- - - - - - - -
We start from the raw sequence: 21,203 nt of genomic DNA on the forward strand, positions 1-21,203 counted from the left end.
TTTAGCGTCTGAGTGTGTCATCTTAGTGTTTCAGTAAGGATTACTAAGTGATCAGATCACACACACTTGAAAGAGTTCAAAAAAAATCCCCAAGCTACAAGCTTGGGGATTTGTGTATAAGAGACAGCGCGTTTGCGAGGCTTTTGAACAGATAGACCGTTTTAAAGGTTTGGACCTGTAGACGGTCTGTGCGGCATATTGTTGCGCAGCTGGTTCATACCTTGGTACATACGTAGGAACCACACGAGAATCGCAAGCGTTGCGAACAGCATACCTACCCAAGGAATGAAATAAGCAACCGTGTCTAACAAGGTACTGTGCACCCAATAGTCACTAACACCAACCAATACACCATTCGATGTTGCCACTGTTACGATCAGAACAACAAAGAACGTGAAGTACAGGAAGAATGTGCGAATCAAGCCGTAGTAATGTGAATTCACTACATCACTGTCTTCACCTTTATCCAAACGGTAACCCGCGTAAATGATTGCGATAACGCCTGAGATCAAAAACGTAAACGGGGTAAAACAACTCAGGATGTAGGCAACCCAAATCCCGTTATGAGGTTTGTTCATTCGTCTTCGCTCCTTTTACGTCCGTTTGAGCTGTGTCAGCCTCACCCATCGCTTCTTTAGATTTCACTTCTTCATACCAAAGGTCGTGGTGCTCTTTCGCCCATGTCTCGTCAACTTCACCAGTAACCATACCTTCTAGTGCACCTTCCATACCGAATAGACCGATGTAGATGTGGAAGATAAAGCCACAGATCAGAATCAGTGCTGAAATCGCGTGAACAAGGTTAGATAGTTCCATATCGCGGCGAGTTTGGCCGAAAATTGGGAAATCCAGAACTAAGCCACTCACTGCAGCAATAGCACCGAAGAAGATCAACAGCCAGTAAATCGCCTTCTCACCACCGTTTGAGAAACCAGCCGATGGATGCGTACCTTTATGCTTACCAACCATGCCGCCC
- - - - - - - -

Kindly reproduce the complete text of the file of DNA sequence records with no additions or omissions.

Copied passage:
We start from the raw sequence: 21,203 nt of genomic DNA on the forward strand, positions 1-21,203 counted from the left end.
TTTAGCGTCTGAGTGTGTCATCTTAGTGTTTCAGTAAGGATTACTAAGTGATCAGATCACACACACTTGAAAGAGTTCAAAAAAAATCCCCAAGCTACAAGCTTGGGGATTTGTGTATAAGAGACAGCGCGTTTGCGAGGCTTTTGAACAGATAGACCGTTTTAAAGGTTTGGACCTGTAGACGGTCTGTGCGGCATATTGTTGCGCAGCTGGTTCATACCTTGGTACATACGTAGGAACCACACGAGAATCGCAAGCGTTGCGAACAGCATACCTACCCAAGGAATGAAATAAGCAACCGTGTCTAACAAGGTACTGTGCACCCAATAGTCACTAACACCAACCAATACACCATTCGATGTTGCCACTGTTACGATCAGAACAACAAAGAACGTGAAGTACAGGAAGAATGTGCGAATCAAGCCGTAGTAATGTGAATTCACTACATCACTGTCTTCACCTTTATCCAAACGGTAACCCGCGTAAATGATTGCGATAACGCCTGAGATCAAAAACGTAAACGGGGTAAAACAACTCAGGATGTAGGCAACCCAAATCCCGTTATGAGGTTTGTTCATTCGTCTTCGCTCCTTTTACGTCCGTTTGAGCTGTGTCAGCCTCACCCATCGCTTCTTTAGATTTCACTTCTTCATACCAAAGGTCGTGGTGCTCTTTCGCCCATGTCTCGTCAACTTCACCAGTAACCATACCTTCTAGTGCACCTTCCATACCGAATAGACCGATGTAGATGTGGAAGATAAAGCCACAGATCAGAATCAGTGCTGAAATCGCGTGAACAAGGTTAGATAGTTCCATATCGCGGCGAGTTTGGCCGAAAATTGGGAAATCCAGAACTAAGCCACTCACTGCAGCAATAGCACCGAAGAAGATCAACAGCCAGTAAATCGCCTTCTCACCACCGTTTGAGAAACCAGCCGATGGATGCGTACCTTTATGCTTACCAACCATGCCGCCC